Health and Medical News and Resources

General interest items edited by Janice Flahiff

Chronic Pain in Children and Adolescents Becoming More Common

 

Schematic Examples of CNS Structural Changes i...

Schematic Examples of CNS Structural Changes in chronic pain.jpg http://commons.wikimedia.org/wiki/File:Schematic_Examples_of_CNS_Structural_Changes_in_chronic_pain.jpg Borsook D, Moulton EA, Schmidt KF, Becerra LR.

 

 

From the 9 December 2011 Medical News Today article

Children who suffer from persistent or recurring chronic pain may miss school, withdraw from social activities, and are at risk of developing internalizing symptoms such as anxiety, in response to their pain. In the first comprehensive review of chronic pain in children and adolescents in 20 years, a group of researchers found that more children now are suffering from chronic pain and that girls suffer more frequently from chronic pain than boys.

Their findings indicate that most types of pain are more prevalent in girls than in boys, but the factors that influence this gender difference are not entirely clear. Pain prevalence rates tend to increase with age. Psychosocial variables impacting pain prevalence included anxiety, depression, low self-esteem, and low socioeconomic status. Headache was found to be the most common studied pain type in youth, with an estimated prevalence rate of 23%. Other types of pain, ie, abdominal pain, back pain, musculoskeletal pain, and pain combinations, were less frequently studied than headache, and prevalence rates were variable because of differences in reporting. However, the overall results indicated that these pain types are highly prevalent in children and adolescents, with median prevalence rates ranging from 11% to 38%. “These rates are of great concern, but what is even more concerning is that research suggests that the prevalence rates of childhood pain have increased over the last several decades,” stated Dr. King.

Researchers also found that many studies did not meet quality criteria and there was great variability in prevalence rates across studies due to time periods over which pain was reported……

December 12, 2011 Posted by | Consumer Health, Medical and Health Research News | , , , , , , , , | Leave a comment

The International Child & Youth Care Network

CYC-NET

The International Child & Youth Care Network (CYC-NET) is a registered non-profit and public benefit organisation in South Africa. It aims to “promote and facilitate reading, learning, information sharing, discussion, networking, support and accountable practice amongst all who work with children, youth and families in difficulty.” However parents and others will undoubtedly find information at this Web site to be useful.

Many items at the home page are updated at least weekly as Daily News, Today, Press Release, and Link.

The home page has two main gateways to information through the tabs

  • Learning Zone with free online courses and training/educational podcasts
  • Network with site statistics, as recent top queries and the average number of daily visitors. On January 26,2011 the Recent top search queries were  bullied to death, homeless children statistics, bowlby, montesorri, anorexia nervosa, principles of management, punishment for children, bipolar disorder, peer influence, positive reinforcement for children, effects of corporal punishment, heroin stories.

January 27, 2011 Posted by | Librarian Resources, Professional Health Care Resources | , , , , , , , , , | Leave a comment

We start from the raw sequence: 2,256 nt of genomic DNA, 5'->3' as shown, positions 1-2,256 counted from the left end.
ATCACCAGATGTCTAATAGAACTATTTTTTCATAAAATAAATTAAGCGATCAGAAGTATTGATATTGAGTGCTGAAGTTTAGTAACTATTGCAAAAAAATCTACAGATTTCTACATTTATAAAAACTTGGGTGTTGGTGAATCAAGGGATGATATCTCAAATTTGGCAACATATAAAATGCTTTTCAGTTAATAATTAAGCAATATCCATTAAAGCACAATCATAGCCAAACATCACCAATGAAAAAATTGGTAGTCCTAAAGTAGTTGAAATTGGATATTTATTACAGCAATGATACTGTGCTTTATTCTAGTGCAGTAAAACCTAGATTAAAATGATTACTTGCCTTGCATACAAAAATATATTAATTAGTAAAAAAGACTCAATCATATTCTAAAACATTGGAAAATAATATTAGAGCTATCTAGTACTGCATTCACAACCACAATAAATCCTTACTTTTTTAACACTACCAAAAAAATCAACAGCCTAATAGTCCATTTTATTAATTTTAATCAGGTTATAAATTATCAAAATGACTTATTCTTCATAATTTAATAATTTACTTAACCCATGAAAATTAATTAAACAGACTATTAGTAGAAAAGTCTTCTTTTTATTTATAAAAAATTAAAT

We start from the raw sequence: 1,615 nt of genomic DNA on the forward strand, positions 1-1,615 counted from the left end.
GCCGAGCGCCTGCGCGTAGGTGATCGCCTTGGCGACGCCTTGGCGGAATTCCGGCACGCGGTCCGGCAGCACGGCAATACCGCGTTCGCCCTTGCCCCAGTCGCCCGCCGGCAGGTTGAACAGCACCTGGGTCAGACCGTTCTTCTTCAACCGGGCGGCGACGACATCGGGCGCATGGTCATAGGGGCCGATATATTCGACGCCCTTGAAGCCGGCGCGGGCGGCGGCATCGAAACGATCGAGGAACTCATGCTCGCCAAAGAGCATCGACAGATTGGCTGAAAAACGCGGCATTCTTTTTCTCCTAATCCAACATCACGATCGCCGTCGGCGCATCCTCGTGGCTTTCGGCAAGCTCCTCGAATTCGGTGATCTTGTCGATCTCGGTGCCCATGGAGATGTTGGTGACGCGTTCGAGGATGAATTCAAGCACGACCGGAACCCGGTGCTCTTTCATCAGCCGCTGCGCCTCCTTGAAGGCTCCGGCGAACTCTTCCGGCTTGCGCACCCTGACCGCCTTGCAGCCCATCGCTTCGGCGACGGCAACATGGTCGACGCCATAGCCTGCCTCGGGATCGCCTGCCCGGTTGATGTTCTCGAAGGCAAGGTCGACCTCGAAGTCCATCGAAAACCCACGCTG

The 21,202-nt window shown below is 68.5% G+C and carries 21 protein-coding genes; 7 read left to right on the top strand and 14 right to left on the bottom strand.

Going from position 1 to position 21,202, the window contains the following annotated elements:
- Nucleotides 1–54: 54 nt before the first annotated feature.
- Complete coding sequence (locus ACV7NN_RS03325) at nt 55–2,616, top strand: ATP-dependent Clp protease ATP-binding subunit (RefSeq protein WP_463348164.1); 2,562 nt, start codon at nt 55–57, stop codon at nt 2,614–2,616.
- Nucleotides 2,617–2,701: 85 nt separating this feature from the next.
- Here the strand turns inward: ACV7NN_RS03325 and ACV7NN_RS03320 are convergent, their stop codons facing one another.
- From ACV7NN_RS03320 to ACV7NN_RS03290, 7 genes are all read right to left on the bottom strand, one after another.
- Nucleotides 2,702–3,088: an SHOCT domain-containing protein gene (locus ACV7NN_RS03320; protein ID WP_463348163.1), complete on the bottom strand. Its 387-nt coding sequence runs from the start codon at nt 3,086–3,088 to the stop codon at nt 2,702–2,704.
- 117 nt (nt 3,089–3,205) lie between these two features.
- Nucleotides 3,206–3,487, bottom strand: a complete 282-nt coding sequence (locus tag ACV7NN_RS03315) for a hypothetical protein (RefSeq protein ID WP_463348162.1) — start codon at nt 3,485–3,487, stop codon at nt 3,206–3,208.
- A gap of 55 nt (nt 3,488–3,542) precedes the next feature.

Jailed Dads Tied to Greater Risk of Kids’ Drug Use

Kids whose dads have put in time behind bars may be at a greater risk for using marijuana and other illegal drugs, according to a new study

From an October 20 Reuters Health Information press release

By Lynne Peeples

NEW YORK (Reuters Health) – Kids whose dads have put in time behind bars may be at a greater risk for using marijuana and other illegal drugs, according to a new study.

The incarcerated population of the U.S. has grown from 250,000 in the mid-1970s to about 2.25 million today. Rising alongside has been the number of kids growing up with a parent that has served jail time: now about 7.5 million.

In other words, one out of every eight young people in the U.S. now has a father that has been incarcerated, notes lead researcher Michael E. Roettger, formerly of Bowling Green State University in Ohio and now at the University of Colorado in Boulder.

“In the context of the massive increases in incarceration in the U.S. and growing number of children being affected, we wanted to know what issues these children would likely face,” Roettger told Reuters Health. “It appears that drug use is one of the unintended consequences of these rising rates.”

Already on the troubling list, he added, were increased risks for mental health problems, criminal behavior, dropping out of high school, family instability and poverty

To determine the extent of the role a father’s incarceration might play in youth drug use, Roettger and his colleagues looked at data from about 150,000 young men and women followed from adolescence into early adulthood during the National Longitudinal Study of Adolescent Health, a nationally representative sample beginning in 1995.

The team found that over half of young men and 39 percent of young women who had a father with a history of incarceration reported using marijuana, compared to 38 and 28 percent of young men and women whose fathers never went to jail.

This unfortunate group also used marijuana more frequently and continued using it longer into adulthood.

 

 

October 26, 2010 Posted by | Public Health | , , , , , | Leave a comment

   

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